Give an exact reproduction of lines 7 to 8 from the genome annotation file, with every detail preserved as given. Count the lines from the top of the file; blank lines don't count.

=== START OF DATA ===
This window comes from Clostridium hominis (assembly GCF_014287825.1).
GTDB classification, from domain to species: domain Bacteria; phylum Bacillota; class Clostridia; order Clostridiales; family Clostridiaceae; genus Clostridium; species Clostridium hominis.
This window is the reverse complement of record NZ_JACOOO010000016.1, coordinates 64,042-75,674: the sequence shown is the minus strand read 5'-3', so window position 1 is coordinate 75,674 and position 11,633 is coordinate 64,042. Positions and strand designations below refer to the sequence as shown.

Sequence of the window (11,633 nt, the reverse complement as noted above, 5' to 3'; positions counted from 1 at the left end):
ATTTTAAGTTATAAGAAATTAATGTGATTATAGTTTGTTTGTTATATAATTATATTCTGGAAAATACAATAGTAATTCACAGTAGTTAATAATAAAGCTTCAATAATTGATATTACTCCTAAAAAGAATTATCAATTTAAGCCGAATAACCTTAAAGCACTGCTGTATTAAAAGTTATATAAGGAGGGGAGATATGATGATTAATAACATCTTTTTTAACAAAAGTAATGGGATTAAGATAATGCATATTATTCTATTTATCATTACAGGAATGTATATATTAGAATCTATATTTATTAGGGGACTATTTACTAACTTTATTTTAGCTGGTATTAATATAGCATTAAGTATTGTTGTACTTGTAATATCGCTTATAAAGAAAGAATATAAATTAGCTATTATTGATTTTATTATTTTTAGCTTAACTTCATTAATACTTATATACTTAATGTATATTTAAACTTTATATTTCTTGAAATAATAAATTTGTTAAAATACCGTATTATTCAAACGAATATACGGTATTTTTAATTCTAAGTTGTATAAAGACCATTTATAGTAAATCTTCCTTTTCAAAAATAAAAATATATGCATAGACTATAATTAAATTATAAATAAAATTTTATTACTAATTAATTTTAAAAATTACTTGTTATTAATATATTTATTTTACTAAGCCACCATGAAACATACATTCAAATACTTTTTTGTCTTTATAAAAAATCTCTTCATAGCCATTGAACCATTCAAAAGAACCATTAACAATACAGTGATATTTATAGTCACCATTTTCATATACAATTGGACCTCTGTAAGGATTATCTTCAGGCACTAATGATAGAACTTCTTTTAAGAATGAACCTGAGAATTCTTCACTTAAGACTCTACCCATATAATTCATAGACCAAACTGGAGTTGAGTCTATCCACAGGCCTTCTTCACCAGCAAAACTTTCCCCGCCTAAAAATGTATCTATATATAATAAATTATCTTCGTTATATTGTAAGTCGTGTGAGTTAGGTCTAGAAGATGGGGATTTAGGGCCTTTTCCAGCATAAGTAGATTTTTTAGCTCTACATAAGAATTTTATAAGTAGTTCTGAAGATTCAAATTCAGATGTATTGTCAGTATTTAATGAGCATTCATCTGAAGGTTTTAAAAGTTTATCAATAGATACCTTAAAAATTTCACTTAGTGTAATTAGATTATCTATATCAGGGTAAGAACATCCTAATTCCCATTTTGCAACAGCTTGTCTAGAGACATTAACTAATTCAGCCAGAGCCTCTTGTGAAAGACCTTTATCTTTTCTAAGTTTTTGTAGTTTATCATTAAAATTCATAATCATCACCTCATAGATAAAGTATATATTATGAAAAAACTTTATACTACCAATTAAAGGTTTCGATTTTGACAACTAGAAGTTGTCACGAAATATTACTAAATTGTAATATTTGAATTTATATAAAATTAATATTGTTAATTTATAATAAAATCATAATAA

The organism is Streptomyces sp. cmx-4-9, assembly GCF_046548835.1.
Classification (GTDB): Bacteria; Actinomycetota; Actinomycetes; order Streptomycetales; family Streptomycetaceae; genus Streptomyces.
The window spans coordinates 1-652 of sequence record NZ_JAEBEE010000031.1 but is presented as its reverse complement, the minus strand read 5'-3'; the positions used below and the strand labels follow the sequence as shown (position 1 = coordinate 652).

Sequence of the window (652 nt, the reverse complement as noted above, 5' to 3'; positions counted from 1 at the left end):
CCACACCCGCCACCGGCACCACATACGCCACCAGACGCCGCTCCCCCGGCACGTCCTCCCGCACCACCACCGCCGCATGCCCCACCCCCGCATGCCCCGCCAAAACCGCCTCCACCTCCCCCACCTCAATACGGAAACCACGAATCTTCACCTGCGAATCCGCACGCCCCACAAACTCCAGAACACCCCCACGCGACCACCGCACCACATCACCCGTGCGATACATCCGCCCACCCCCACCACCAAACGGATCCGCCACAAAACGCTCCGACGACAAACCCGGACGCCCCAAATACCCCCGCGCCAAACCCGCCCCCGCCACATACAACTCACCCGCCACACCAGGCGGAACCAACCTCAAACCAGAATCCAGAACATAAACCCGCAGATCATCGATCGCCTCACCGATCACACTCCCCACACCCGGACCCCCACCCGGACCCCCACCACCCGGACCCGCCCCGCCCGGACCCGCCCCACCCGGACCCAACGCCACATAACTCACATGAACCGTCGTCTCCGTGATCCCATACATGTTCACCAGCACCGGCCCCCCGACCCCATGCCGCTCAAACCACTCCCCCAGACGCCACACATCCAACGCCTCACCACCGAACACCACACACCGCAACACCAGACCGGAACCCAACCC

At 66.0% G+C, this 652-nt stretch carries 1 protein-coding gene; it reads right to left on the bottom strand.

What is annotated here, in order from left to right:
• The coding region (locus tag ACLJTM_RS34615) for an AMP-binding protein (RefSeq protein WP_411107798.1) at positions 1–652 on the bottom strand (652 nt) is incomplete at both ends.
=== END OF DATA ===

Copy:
Classification (GTDB): Bacteria; Actinomycetota; Actinomycetes; order Streptomycetales; family Streptomycetaceae; genus Streptomyces.
The window spans coordinates 1-652 of sequence record NZ_JAEBEE010000031.1 but is presented as its reverse complement, the minus strand read 5'-3'; the positions used below and the strand labels follow the sequence as shown (position 1 = coordinate 652).